Even if you didn’t who Aaron Swartz was before his suicide the other day, you probably do now. A tech prodigy (co-developer of RSS code and the website Reddit) and thoughtful young activist who fought to fulfill the real potential of our communications revolution – who Lawrence Lessig called an “incredible soul” – Swartz was facing up to 35 years in jail and millions in fines for taking documents via MIT’s network from the non-profit JSTOR repository. JSTOR was willing to settle; it seems that MIT was not. Clearly the Department of Justice was determined to prosecute this case to the bitter end.
I didn’t know Aaron but have followed his work for years. Some of the tributes by those who knew him can be found at the Guardian site.
Whether or not Aaron’s suicide is directly attributable to the legal case against him is hard to say – I tend to think that it is is but we never truly know the source of the inner demons in someone else’s mind. The family feels strongly that the court case is to blame.
What is truly frightening in all of this is the disproportionality of our intellectual property and copyright law. Mind you, Aaron was facing far more time in jail than if he had gone out and shot someone, robbed a bank, trafficked slaves, or threatened the President. Think Progress has a summary of the time you face for these crimes – if we learn anything from Aaron’s tragic death, it should be that the fear (largely from the corporate world) of the incredible ability to share ideas and resources in the digital age has spurred to a profound overreaction to protect intellectual property. Whatever Aaron did – even if one does draw the conclusion that it was outright theft – it does not measure up to the following.
Here is some of the list from Think Progress:
To put these charges in perspective, here are ten examples of federal crimes that carry lesser prison sentences than Swartz’ alleged crime of downloading academic articles in an effort to make knowledge widely available to the public:
- Manslaughter: Federal law provides that someone who kills another human being “[u]pon a sudden quarrel or heat of passion” faces a maximum of 10 years in prison if subject to federal jurisdiction. The lesser crime of involuntary manslaughter carries a maximum sentence of only six years.
- Bank Robbery: A person who “by force and violence, or by intimidation” robs a bank faces a maximum prison sentence of 20 years. If the criminal “assaults any person, or puts in jeopardy the life of any person by the use of a dangerous weapon or device,” this sentence is upped to a maximum of 25 years.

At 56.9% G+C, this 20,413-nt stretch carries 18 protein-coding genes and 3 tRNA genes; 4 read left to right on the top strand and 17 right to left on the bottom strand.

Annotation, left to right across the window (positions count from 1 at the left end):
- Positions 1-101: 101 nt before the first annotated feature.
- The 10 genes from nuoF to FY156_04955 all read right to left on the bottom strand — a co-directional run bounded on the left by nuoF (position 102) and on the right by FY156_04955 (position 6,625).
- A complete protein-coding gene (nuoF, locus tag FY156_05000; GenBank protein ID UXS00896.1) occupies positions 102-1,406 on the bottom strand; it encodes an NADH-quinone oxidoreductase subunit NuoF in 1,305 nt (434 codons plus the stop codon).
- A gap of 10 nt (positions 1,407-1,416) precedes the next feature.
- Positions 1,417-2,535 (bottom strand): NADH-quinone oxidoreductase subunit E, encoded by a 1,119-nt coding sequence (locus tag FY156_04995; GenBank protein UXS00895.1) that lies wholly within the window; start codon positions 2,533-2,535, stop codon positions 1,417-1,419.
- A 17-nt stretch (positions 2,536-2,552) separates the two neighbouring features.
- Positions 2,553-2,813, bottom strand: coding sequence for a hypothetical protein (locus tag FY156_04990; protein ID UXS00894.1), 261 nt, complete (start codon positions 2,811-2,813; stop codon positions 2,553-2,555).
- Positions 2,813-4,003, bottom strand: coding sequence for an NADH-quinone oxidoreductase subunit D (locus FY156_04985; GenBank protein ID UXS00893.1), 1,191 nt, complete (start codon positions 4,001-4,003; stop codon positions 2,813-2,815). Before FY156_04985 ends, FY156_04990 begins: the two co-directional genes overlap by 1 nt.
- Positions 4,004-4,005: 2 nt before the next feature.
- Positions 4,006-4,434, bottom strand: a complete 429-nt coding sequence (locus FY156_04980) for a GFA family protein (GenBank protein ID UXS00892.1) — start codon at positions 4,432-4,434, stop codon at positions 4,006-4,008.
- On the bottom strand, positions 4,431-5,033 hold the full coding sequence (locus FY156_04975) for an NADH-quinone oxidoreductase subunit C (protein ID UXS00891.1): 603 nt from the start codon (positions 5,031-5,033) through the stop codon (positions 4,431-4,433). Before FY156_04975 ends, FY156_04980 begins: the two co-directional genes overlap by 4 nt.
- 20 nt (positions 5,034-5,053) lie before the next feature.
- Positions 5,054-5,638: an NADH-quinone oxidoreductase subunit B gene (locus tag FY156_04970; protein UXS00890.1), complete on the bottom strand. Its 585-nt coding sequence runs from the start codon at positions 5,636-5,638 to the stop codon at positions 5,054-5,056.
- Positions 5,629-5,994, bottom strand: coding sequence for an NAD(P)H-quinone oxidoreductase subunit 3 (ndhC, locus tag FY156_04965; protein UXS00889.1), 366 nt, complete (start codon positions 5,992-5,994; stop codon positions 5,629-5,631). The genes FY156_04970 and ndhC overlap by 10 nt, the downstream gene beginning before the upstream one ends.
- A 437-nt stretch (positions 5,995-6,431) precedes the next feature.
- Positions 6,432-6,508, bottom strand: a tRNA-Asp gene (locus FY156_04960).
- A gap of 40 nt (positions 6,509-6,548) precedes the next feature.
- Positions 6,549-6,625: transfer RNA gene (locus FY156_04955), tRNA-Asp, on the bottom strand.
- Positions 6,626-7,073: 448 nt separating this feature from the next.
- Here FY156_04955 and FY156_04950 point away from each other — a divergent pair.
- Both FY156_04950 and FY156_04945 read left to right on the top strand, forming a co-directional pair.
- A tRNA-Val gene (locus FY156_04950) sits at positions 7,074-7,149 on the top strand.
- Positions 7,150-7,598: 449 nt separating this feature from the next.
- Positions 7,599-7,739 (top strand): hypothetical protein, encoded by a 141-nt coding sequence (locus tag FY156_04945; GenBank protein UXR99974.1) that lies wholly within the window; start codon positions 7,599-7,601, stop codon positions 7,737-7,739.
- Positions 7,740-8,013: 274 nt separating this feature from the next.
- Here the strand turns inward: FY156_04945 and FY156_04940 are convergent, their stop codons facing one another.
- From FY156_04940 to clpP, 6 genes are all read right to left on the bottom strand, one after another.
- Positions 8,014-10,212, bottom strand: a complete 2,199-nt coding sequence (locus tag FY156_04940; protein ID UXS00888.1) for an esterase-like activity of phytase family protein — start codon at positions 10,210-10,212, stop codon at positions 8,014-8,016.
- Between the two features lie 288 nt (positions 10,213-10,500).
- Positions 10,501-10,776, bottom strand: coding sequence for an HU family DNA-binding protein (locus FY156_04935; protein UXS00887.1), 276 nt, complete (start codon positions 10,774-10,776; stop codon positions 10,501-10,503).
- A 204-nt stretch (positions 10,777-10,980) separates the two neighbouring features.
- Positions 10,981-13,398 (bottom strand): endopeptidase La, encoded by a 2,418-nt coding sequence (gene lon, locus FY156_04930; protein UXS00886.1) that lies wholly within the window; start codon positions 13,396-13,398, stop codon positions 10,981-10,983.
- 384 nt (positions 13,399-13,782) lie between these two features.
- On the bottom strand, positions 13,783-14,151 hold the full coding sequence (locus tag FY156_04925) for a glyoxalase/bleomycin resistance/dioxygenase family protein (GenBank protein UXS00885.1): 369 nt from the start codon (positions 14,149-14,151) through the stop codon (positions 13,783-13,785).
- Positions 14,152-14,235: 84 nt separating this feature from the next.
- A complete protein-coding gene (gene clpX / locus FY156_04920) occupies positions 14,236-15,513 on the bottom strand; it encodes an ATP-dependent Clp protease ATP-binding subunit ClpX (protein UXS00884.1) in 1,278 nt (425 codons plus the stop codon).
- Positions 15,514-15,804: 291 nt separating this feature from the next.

- Selling Child Pornography: The maximum prison sentence for a first-time offender who “knowingly sells or possesses with intent to sell” child pornography in interstate commerce is 20 years. Significantly, the only way to produce child porn is to sexually molest a child, which means that such a criminal is literally profiting off of child rape or sexual abuse.
- Knowingly Spreading AIDS: A person who “after testing positive for the Human Immunodeficiency Virus (HIV) and receiving actual notice of that fact, knowingly donates or sells, or knowingly attempts to donate or sell, blood, semen, tissues, organs, or other bodily fluids for use by another, except as determined necessary for medical research or testing” faces a maximum of 10 years in prison.
- Selling Slaves: Under federal law, a person who willfully sells another person “into any condition of involuntary servitude” faces a maximum prison sentence of 20 years, although the penalty can be much higher if the slaver’s actions involve kidnapping, sexual abuse or an attempt to kill.
- Genocidal Eugenics: A person who “imposes measures intended to prevent births” within a particular racial, ethnic or religious group or who “subjects the group to conditions of life that are intended to cause the physical destruction of the group in whole or in part” faces a maximum prison term of 20 years, provided their actions did not result in a death.
- Helping al-Qaeda Develop A Nuclear Weapon: A person who “willfully participates in or knowingly provides material support or resources . . . to a nuclear weapons program or other weapons of mass destruction program of a foreign terrorist power, or attempts or conspires to do so, shall be imprisoned for not more than 20 years.”
- Violence At International Airports: Someone who uses a weapon to “perform an act of violence against a person at an airport serving international civil aviation that causes or is likely to cause serious bodily injury” faces a maximum prison sentence of 20 years if their actions do not result in a death. . . .
May his passing help us rethink our priorities and ensure that the Internet is a place of freedom.